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Jewish World Review Dec. 1, 1999 /22 Kislev, 5760

Don Feder

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Church and mosque unite in Geneva -- GENEVA -- When your opponents uncork a vintage whine, you know you're doing something right.

The World Congress of Families, which recently met in Geneva has come under fire from those who are using the United Nations to deconstruct the traditional family.

In The Guardian, Britain's premier leftist rag, Gordon Urquhart warns of "a new and potentially dangerous form of interfaith collaboration."

Why, there are evangelicals and Moslems, Mormons and Catholics coalescing in the city of Calvin, Urquhart frets. This, he explains, is the latest phase of a partnership begun at the U.N.'s 1994 population conference in Cairo, when the Vatican enlisted the aid of Islamic states to block the march of progress -- i.e., population control by any means necessary.

Urquhart notes that Cardinal Lopez Trujillo ("one of John Paul II's right-hand men") addressed the multi-faith gathering. The conspirators are "united not only by moral principles but also by the fundamentalist rejection of separation between church and state; they are therefore committed to imposing their views by political means."

They are committed to defending themselves against those who would impose their bizarre views of the family, sexuality and procreation on faith communities.

By the way, when was liberalism's First Amendment distortion internationalized? In the U.N.'s charter, where does it say the religious must be mute in international policy-making? After all, the Vatican does have official U.N. status.

Urquhart chides the Geneva conferees. How dare they attempt what his side has been doing so successfully for the past 20 years -- networking and forming alliances to pursue common goals?

In league with U.N. bureaucrats, leftist NGOs (non-governmental organizations) are busy bees. Groups like the Center for Reproductive Law and Policy, and the Women's Environmental and Development Organization (founded by the late Bella Abzug) have relentlessly pursued their agenda from Istanbul to Beijing.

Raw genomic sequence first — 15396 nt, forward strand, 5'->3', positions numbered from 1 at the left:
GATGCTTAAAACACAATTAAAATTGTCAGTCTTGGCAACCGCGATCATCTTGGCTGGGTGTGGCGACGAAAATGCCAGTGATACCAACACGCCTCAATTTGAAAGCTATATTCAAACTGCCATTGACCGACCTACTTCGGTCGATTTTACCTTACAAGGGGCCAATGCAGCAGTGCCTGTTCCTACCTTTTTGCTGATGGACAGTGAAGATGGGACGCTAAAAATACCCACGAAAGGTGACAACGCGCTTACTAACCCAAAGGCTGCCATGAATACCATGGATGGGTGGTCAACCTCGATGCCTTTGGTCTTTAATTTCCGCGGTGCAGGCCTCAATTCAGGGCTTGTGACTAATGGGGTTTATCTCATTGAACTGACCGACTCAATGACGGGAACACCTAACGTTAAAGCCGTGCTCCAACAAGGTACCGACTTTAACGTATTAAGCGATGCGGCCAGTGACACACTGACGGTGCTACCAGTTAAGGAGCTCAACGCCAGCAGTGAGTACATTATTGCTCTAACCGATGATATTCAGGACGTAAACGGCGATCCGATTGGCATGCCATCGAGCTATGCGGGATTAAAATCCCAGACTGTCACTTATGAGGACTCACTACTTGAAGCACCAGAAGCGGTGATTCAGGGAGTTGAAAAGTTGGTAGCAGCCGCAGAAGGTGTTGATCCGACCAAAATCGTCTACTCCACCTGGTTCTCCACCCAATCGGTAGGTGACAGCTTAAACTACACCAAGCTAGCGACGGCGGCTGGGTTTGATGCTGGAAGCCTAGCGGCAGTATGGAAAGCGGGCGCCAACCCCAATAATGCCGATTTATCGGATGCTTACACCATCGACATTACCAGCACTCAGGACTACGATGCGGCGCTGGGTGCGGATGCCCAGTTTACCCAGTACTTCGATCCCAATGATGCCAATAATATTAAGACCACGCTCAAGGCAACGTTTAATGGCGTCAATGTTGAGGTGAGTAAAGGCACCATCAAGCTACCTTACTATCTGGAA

This spring, Cairo Plus Five, the follow-up to the Cairo Conference -- which considered ways to cure the "epidemic of childbearing among married women" (in the words of Filipino Sen. Francisco Tatad) -- convened in Manhattan. More than 60 of the delegates were members of the International Planned Parenthood Federation. While ostensibly representing their nations, all of their expenses were covered by IPPF.

Dr. Nafis Sadik, executive director of the U.N. Population Fund, praises the work of anti-family NGOs. ("They have the flexibility to act in areas where governments are not able or willing to act, because of political sensitivity or logistical obstacles.") This is especially true in Third World countries, where they labor to legalize abortion and promote contraception.

At U.N. conferences, they have successfully pushed resolutions promoting same-sex marriage, condemning bans on abortion as "forced pregnancy" (and, as such, a crime against humanity), advancing the abolition of gender roles in marriage, and demanding that children as young as 10 receive "comprehensive training in sexual expression, sexual pleasure and sexual orientation" (parental interference here would be classified as child abuse).

In the face of this coordinated assault by a well-oiled machine, over 1,500 delegates from more than 50 countries convened in Geneva earlier this month. Besides Trujillo, delegates heard from the widow of Egyptian President Anwar Sadat, the head of the Mormon relief society, Nicaragua's minister for the family, and a host of scholars, legislators and activists. The late Lord Immanuel Jakobovits, former chief rabbi of the United Kingdom, was slated to speak but had to withdraw due to a scheduling conflict.

Margaret Ogola of Kenya, a physician who runs a hospice for HIV-positive orphans, described the world the other side has created, a world in which "sex is no longer seen as a wonderful and sacred gift; nor the power to beget children as anything very special."

Austin Ruse, president of the Catholic Family and Human Rights Institute and a member of the WCF planning committee, believes a bloc of 12 Catholic and Muslim states, working in unison, could check anything feminists and population cops try to impose on families.

People like Urquhart should worry, Ruse confesses. "We're determined to do everything they're doing at the United Nations." Amen, brother, and Allah be praised.

JWR contributing columnist Don Feder's latest book is Who's Afraid of the Religious Right. Comment on his column by clicking here.

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©1999, Creators Syndicate